By Thomas Dupaquier
By Thomas Dupaquier
Rabat – The 28th summit of the Arab League opened this Wednesday, March 29 in Amman, Jordan, without the participation of King Mohammed VI.
Minster of Foreign Affairs and Cooperation, Salaheddine Mezouar flew to Jordan to participate on behalf of King Mohammed VI.
While most head of states of member countries are attending the meeting, Mohammed VI decided to abstain from the summit, being instead represented by the Foreign Affairs Minister Salaheddine Mezouar.
The King had received a prior invitation from the King Abdallah II of Jordan, transmitted by the Jordanian Deputy Prime Minister and Minister of Foreign and Expatriate Affairs Nasser Judeh. In response, King Mohammed VI had voiced hope that Jordan would host a successful summit but never officially confirmed he would attend.
King Abdallah II has personally travelled to Morocco from March 22nd to 24th to discuss the main challenges facing the Arab world today and to reiterate his invitation. King Mohammed VI had refrained from attending the last twelve summits but was expected to be present in the Jordanian capital.
This absence comes a year after Morocco refused to hold the summit stating the ongoing challenges in the Arab World. Morocco had announced that hosting the Arab Summit would not enable taking any decision that could improve the situation of Arab peoples but rather would only be an occasion to take ordinary resolutions and deliver speeches, giving a false impression of unity and solidarity between Arab States.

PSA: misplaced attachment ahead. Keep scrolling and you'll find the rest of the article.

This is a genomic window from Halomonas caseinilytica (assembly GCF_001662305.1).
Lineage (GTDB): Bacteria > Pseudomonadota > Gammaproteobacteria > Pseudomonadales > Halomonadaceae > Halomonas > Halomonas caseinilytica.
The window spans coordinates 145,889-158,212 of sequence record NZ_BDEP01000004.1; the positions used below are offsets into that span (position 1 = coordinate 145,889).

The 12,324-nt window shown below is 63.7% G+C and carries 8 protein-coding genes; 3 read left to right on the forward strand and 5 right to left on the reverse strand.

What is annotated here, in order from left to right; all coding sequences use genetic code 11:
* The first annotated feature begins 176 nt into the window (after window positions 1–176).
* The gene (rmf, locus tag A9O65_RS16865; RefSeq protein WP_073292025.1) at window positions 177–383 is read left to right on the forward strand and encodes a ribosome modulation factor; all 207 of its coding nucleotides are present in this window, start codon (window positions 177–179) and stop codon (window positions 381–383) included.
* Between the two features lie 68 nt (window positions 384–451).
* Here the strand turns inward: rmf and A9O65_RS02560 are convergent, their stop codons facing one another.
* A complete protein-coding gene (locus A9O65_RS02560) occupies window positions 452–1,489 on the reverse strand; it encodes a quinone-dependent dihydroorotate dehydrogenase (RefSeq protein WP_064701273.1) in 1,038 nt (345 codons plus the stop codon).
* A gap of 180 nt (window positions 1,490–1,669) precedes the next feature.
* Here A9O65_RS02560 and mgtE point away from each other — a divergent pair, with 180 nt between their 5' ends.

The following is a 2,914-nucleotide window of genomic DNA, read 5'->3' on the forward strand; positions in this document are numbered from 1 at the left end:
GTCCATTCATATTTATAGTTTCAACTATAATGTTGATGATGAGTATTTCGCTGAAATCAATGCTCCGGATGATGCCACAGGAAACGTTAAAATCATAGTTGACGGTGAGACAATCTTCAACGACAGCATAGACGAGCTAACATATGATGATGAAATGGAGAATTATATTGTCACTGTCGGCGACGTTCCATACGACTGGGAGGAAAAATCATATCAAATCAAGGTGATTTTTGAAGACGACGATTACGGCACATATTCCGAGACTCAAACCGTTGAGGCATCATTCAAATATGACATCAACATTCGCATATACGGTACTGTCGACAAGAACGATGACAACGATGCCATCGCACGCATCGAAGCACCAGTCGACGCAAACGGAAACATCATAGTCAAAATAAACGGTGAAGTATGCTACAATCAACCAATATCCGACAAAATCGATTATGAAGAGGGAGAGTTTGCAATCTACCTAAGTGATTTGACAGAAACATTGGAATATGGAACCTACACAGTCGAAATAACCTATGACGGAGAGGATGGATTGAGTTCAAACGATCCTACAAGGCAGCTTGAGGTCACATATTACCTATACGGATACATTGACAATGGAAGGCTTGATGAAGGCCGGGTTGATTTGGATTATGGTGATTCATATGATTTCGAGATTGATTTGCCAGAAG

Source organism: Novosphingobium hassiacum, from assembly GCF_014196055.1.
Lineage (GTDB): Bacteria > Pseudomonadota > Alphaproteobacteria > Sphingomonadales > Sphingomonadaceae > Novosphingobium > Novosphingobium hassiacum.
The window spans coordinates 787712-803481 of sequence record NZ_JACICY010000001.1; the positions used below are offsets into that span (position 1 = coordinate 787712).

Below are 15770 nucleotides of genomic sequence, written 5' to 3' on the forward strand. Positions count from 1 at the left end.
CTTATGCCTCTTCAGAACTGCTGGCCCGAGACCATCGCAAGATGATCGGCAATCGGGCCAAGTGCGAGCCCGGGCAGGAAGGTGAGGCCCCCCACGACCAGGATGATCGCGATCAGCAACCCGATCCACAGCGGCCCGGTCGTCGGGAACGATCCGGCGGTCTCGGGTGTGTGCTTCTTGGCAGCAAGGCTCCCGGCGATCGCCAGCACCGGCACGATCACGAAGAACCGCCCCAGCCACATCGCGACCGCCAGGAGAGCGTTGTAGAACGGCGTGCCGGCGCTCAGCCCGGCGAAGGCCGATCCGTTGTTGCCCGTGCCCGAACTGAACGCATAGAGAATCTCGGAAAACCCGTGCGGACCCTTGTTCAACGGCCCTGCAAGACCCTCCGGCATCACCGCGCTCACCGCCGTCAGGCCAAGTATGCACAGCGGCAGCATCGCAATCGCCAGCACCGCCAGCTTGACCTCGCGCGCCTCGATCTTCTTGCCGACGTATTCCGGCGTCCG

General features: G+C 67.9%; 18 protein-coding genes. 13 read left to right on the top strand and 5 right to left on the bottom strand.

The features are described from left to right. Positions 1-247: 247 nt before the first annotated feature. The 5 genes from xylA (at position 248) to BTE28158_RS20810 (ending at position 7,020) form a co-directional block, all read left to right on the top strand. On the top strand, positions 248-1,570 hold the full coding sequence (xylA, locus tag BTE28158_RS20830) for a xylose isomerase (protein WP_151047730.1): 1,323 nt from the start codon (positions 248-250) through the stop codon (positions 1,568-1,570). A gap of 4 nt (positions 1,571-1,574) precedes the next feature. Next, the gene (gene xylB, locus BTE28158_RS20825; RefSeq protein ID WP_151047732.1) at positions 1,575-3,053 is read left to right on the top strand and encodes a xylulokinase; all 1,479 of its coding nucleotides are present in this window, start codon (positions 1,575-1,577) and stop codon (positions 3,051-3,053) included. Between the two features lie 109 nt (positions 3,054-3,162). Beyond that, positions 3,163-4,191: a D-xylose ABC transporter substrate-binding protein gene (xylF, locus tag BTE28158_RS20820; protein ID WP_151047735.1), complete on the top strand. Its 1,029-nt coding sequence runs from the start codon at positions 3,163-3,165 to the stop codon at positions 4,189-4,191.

The 2016 Arab League summit was eventually held in late July in Nouakchott, Mauritania after the country adamantly supported holding the summit despite Morocco’s withdrawal. Holding the summit was a must for Mauritania in order to keep the Arab league running. However, only seven head of states attended the summit.
Thus, the 28th Arab League Summit was generating a lot of expectations with the expected presence of almost all the member countries. In addition, the summit is also set to include the Secretary General of the UN, Antonio Guterres, as well as leaders from the European Union, the African Union, the Arab Parliament and the Organization of Islamic Cooperation.
The Arab League is a political organization founded in March 1945, which seeks to help integrate Arab states economically, and solve conflicts involving members without asking for foreign assistance. Starting with only six members in 1945, the Arab League now counts 22 members, and 4 observer states.
The members of the Arab League traditionally hold an annual summit in late March in one of the member countries to discuss current affairs in the Arab world and to plan joint Arab actions for the key issues facing the region.
This year’s meeting is scheduled to address the latest developments in the Palestinian question, the Arab peace initiative, the crises in Syria, Libya and Yemen, the fight against terrorism, refugee issues, and ways to strengthen and consolidate inter-Arab relations.